The controls are done well with the right stick controlling the direction your character looks in and the left stick controlling movement. The L1 button makes each character move faster but it’s more of a power walk. The only time your character can run is during scripted events which usually lead to either a QTE, a choice being made or both. There is an option to switch between standard controls and motion controls and Until Dawn plays well with either option. I especially like the “Don’t Move” QTE where you need to keep the controller perfectly still to survive adding to the game’s tension even more.

Graphics and Sound

Visually Until Dawn is among the best looking games of …well ever. The characters are all modeled using celebrities such as Hayden Panettiere (Heroes)Peter Stormare (Bad Boys 2, Constantine)Brett Dalton (Agents of Shield) and Nichole Bloom (Shameless) to name a few. The characters are so well done overall that there are times where it really seemed like I was watching a movie (or in this case a new series on the CW). Voice acting is done very well with each of the actors turning in a great performance. The only flaw in the voice acting is when the dialogue gets a little cheesy, and it does from time to time as the developers were going for a complete teen horror vibe here. The mountain setting is handled with great detail with gorgeous backdrops and snow effects combined with dark interior locations such as a mountain cabin and a condemned mental hospital. The audio is a high point. Everything from the game’s score, to the sound effects creates the perfect atmosphere and enhances the tension especially when using a good headset.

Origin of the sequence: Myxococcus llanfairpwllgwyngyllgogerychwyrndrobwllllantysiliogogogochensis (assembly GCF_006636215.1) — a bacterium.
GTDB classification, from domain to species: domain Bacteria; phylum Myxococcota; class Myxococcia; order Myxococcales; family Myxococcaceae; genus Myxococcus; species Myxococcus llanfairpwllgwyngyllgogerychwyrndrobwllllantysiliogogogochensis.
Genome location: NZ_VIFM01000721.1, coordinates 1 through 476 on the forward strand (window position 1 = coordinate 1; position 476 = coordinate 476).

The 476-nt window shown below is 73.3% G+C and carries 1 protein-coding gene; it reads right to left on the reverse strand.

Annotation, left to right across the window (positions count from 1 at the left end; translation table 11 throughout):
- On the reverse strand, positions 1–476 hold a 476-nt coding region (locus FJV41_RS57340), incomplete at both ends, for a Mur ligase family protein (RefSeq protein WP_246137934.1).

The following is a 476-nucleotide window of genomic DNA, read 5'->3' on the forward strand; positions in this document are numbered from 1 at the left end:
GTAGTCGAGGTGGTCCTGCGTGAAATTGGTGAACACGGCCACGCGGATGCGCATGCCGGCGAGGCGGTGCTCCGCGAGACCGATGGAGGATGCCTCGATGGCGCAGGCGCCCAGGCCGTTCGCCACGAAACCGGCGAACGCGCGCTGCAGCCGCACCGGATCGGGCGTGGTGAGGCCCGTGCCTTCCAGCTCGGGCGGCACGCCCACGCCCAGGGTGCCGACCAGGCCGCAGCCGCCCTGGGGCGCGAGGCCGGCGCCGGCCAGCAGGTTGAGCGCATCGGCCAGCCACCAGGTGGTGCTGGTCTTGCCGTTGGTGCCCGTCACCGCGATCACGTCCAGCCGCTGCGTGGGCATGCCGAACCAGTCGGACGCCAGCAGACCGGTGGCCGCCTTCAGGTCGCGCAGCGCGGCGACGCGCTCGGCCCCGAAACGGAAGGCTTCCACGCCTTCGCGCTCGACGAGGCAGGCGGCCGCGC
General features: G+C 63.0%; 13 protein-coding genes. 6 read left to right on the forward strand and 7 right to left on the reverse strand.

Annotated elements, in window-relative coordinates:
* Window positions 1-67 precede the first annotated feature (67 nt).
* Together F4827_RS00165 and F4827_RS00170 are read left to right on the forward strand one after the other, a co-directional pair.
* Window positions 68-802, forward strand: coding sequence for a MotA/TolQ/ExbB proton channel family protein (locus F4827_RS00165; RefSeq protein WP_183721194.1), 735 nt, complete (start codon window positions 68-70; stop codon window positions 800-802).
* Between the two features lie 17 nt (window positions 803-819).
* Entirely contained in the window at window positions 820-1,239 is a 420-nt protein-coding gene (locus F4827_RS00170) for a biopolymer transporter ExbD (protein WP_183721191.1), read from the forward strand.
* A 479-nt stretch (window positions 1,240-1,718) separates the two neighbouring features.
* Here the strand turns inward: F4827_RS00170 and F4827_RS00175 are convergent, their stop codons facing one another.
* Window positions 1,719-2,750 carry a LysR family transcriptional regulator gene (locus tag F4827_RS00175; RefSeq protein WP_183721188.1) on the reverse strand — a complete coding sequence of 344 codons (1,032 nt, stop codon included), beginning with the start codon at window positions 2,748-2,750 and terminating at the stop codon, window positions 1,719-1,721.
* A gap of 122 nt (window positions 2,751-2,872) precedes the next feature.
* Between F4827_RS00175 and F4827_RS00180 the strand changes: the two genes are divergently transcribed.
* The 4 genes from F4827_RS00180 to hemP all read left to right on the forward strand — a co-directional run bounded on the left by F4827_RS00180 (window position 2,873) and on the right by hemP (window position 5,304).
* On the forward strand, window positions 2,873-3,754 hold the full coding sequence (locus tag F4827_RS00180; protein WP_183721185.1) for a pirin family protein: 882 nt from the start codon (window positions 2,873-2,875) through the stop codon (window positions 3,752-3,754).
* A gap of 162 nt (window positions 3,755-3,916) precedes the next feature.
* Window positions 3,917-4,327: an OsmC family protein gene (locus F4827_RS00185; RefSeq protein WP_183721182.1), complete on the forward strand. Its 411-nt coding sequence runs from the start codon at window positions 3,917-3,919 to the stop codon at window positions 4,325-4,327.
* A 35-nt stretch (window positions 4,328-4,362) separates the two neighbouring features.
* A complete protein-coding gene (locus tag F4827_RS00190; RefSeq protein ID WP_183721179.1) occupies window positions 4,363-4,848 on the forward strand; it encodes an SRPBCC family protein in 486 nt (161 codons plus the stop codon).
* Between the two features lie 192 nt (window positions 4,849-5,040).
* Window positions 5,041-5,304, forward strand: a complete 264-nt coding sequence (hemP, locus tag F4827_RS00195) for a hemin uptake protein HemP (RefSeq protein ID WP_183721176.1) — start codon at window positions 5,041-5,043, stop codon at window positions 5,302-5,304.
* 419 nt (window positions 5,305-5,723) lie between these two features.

Is Until Dawn Scary?

In many ways yes. The scares in Until Dawn are more along the lines of classic Resident Evil and not the constant dread you feel while playing a good Silent Hill game. Playing the game at 2am, in the dark, while using a headset I am not ashamed to say I jumped more than a few times. The pacing between scares is brilliant and the exceptionally well done soundtrack will have you bracing yourself for the next big moment. Every thing plays out like a teen slasher movie so there are moments that will “calm you” between scares (like the dialogue between two horny “teens” that no matter how terrifying things get always manage to make a reference to sex)  but I did not find myself completely horrified from beginning to end. That being said all of  the scares are very well done and playing in the middle of the night is definitely recommended.

The Verdict

Until Dawn is a very welcome addition the the PS4 library and to the Survival Horror genre. It borrows heavily from games like Heavy Rain and Silent Hill: Shattered Memories but what it borrows it does so with a tremendous amount of style. Some of the ways you can alter the story are so drastic that multiple playthroughs are a joy (I am on my third playthrough now) and I look forward to seeing if they plan to do more with this new IP in the future.

Final Score: 8.5/10

Advertisements